Вы находитесь на странице: 1из 9

Linear Programming

A. Basic Concepts
1. Linear programming is an optimization process with several characteristics a. Objective function: b. Decision variables: c. Constraints: d. Feasible region: e. Parameter: f. Certainty: g. Linearity: h. Nonnegativity: 2. Formulating a problem a. Step 1: Example E.1

b. Step 2:

c. Step 3:

3. Application E.1: Problem Formulation for Crandon Manufacturing The Crandon Manufacturing Company produces two principal product lines. One is a portable circular saw, and the other is a precision table saw. Two basic operations are crucial to the output of these saws: fabrication and assembly. The maximum fabrication capacity is 4000 hours per month; each circular saw requires 2 hours, and each table saw requires 1 hour. The maximum assembly capacity is 5000 hours per month; each circular saw requires 1 hour, and each table saw requires 2 hours. The marketing department estimates that the maximum market demand next year is 3500 saws per month for both products. The average contribution to profits and overhead is $900 for each circular saw and $600 for each table saw. Management wants to determine the best product mix for the next year so as to maximize contribution to profits and overhead. Also, it is interested in the payoff of expanding capacity or increasing market share. Definition of Decision Variables

196

x1 = x2 =
Formulation Maximize: Subject to:

B. Graphic Analysis
1. What is the purpose of a graphic analysis? 2. Five basic steps a. Plot the constraints Example E.3

b. Identify the feasible region

c. Plot an objective function line Corner points Example E.4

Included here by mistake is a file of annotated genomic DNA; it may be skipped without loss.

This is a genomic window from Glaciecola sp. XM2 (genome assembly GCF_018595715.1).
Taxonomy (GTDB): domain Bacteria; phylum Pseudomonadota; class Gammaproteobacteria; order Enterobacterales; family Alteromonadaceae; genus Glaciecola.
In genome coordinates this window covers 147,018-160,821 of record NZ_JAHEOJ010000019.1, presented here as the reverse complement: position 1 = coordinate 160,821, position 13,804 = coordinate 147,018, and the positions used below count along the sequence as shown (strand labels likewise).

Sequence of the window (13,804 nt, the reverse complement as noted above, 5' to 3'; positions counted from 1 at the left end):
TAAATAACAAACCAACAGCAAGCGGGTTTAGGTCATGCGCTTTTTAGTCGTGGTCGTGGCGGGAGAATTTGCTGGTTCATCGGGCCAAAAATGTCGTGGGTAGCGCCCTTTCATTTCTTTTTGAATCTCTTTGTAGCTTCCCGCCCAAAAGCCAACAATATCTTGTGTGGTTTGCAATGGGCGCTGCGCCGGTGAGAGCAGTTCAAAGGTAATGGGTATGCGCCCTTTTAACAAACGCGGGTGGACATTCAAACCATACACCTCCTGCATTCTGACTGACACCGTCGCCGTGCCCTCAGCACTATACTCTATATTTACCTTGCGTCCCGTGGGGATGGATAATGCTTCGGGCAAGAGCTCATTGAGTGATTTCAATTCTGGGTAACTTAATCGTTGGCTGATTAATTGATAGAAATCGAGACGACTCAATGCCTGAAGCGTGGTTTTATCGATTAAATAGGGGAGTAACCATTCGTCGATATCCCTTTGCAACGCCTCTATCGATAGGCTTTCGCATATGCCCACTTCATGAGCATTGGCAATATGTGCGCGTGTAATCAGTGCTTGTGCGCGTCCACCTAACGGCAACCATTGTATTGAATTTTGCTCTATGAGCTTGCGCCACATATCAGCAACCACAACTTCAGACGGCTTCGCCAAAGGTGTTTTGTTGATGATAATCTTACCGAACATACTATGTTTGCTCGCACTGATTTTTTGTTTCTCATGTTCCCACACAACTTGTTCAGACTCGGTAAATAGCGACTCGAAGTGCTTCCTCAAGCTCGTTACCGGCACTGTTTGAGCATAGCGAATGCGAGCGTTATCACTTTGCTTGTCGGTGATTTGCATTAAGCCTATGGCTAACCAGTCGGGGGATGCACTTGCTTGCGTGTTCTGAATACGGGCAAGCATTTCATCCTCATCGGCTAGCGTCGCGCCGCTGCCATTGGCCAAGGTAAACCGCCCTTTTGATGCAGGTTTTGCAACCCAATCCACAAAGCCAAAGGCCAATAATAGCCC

Iso-profit and iso-cost lines

d. Find the visual solution

e. Find the algebraic solution

Copyright 2010 Pearson Education, Inc. Publishing as Prentice Hall.

Supplement E: Linear Programming 197

Application E.2: Steps a and b for Crandon Manufacturing Plot the constraints and shade the feasible region for Crandon Manufacturing.

Constraint 1 2 3 ( ( (

Point 1

Point 2

x1
, , ,

x2
) ) ) ( ( (

x1
, , ,

x2
) ) )

Copyright 2010 Pearson Education, Inc. Publishing as Prentice Hall.

198

Application E.3: Steps c and d for Crandon Manufacturing Plot one or more iso-profit lines. Let Z = $2,000,000 (arbitrary choice) Plot $900x1 + $600x2 = $2,000,000 Point 1 Profit $2,000,000 ( Point 2

x1
,

x2
) (

x1
,

x2
)

Identify the visual solution. Find the algebraic solution a. Step 1: b. Step 2: Application E.4: Step e for Crandon Manufacturing. Solve algebraically, with two equations and two unknowns 2 x1 + 1 x2 4000 (fabrication) 1 x1 + 2 x2 5000 (assembly)

x1 = ______ x2 = ______
Optimal Z: a. Binding constraint b. Slack variables c. Surplus variables Solving for slack and surplus variables $900 (____) + $600 (_____) = _________ 3. Slack and surplus variables

Copyright 2010 Pearson Education, Inc. Publishing as Prentice Hall.

Supplement E: Linear Programming 199

Application E.5: Slack Variables for Crandon Manufacturing.

Find the slack variables at the optimal solution. Slack in fabrication at (1000, 2000)

Slack in assembly at (1000, 2000)

Slack in demand at (1000, 2000)

C. Sensitivity Analysis
1. Rarely are the parameters in the objective function and constraints known with certainty. 2. Four basic types of sensitivity analysis Term Reduced cost Definition

Shadow price

Range of optimality

Range of feasibility

Copyright 2010 Pearson Education, Inc. Publishing as Prentice Hall.

200

D. Computer Solution